PayPal CFO: Bitcoin’s Success is Very Likely

Earlier this year, PayPal CEO Dan Schulman called Bitcoin “an interesting experiment” in a Facebook Live event, while also noting that “it could change the world.” At the same time, Xapo CEO Wences Casares even went so far as to predict a future in which one single Bitcoin could be worth $1 million.
· February 21, 2018 · 8:00 pm

There’s a lot of doubt surrounding Bitcoin’s potential as a viable, real-world currency – but PayPal’s chief financial officer sees only positive things in the dominant cryptocurrency’s future.


A ‘Very High Likelihood’ of Success

According to John Rainey, PayPal’s chief financial officer, Bitcoin, and other cryptocurrencies will one day become a popular method of payment – just not yet. Rainey toldThe Wall Street Journal:

Given the volatility of bitcoin right now, it’s not a reliable currency for transactions because if you’re a merchant and you have a 10% profit margin, and you accept bitcoin, and the very next day bitcoin drops 15%, you are now underwater on that transaction.

Nevertheless, Rainey recognizes Bitcoin as a legitimate currency, even if it’s not quite ready for mainstream adoption yet. Says Rainey:

At some point there is very high likelihood. The technology, there is real merit to it. I do think, though, it will be years down the road before we see the kind of ubiquity and acceptance that make it a form of currency that is used every day.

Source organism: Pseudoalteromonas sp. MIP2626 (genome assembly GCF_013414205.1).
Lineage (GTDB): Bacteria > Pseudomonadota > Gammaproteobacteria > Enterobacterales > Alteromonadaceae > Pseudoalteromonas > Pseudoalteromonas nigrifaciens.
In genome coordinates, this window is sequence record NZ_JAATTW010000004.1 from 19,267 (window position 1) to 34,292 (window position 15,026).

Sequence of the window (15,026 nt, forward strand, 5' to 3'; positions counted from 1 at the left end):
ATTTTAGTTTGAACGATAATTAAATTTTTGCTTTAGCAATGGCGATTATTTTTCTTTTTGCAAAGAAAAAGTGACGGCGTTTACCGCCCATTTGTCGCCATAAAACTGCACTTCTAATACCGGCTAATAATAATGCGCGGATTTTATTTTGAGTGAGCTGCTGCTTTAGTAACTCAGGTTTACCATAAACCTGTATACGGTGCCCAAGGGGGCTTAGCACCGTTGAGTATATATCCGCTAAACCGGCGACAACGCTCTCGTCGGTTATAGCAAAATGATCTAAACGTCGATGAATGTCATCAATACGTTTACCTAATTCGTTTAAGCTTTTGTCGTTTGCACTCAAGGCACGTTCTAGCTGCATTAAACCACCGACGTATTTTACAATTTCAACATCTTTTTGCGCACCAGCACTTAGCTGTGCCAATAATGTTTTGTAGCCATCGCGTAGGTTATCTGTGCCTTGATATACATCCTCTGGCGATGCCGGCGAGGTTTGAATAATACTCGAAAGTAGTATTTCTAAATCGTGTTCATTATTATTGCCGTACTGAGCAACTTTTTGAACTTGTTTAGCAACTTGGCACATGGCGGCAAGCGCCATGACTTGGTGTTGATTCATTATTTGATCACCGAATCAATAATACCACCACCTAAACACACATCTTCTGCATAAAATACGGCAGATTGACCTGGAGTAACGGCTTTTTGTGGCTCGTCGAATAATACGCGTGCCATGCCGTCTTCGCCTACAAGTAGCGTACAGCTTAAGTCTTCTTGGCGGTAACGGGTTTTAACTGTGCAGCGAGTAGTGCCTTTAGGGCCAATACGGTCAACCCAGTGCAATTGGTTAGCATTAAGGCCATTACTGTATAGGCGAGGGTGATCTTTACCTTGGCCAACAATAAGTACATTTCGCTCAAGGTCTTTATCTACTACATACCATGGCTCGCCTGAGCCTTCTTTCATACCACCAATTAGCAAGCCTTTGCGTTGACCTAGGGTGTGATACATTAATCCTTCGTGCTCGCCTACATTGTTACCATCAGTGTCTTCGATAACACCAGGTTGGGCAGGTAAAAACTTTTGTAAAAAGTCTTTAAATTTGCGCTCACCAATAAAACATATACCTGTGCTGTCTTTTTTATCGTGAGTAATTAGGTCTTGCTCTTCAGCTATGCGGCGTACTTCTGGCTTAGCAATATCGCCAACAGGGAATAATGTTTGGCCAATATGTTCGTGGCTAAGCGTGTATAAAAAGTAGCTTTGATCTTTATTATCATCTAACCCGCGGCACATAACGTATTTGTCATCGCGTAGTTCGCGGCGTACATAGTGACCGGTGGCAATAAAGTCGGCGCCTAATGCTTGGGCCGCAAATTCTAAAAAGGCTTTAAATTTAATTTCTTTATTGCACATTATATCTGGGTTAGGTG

PayPal and Cryptocurrency

This is not the first time PayPal has shown support for Bitcoin and cryptocurrency. PayPal was one of the first companies to accept cryptocurrency as a currency on its platform, allowing merchants the option to be paid in Bitcoin as early as 2014/2015.

Earlier this year, PayPal CEO Dan Schulman called Bitcoin “an interesting experiment” in a Facebook Live event, while also noting that “it could change the world.” At the same time, Xapo CEO Wences Casares even went so far as to predict a future in which one single Bitcoin could be worth $1 million.

Differing Opinions

Of course, not everyone agrees with Rainey’s and Schulman’s optimistic long-term assessment of Bitcoin’s future as a currency. Earlier this week, Bank of England Governor Mark Carney claimed Bitcoin has already failed on virtually every front, stating:

It has pretty much failed thus far on … the traditional aspects of money. It is not a store of value because it is all over the map. Nobody uses it as a medium of exchange.

Differing Opinions

Venture capitalist and Tezos investor Tim Draper, however, recently claimed Bitcoin is “the future” of currency while claiming a large portion of the world’s currency will someday be comprised of cryptocurrencies.

What do you think about Bitcoin’s potential as a mainstream currency? Do you think digital currencies are the way of the future? Let us know in the comments below!


Images courtesy of Reuters, Fortune

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The Future Of Banking: Cryptocurrency ATMs And Blockchain-Based Drones

Rachel Wolfson , Contributor I write about crypto, women in crypto and blockchain technology. Opinions expressed by Forbes Contributors are their own. A Bitcoin logo is seen on an Android device in this photo illustration on February 1, 2018. (Photo by Jaap Arriens/NurPhoto via Getty Images). A recent …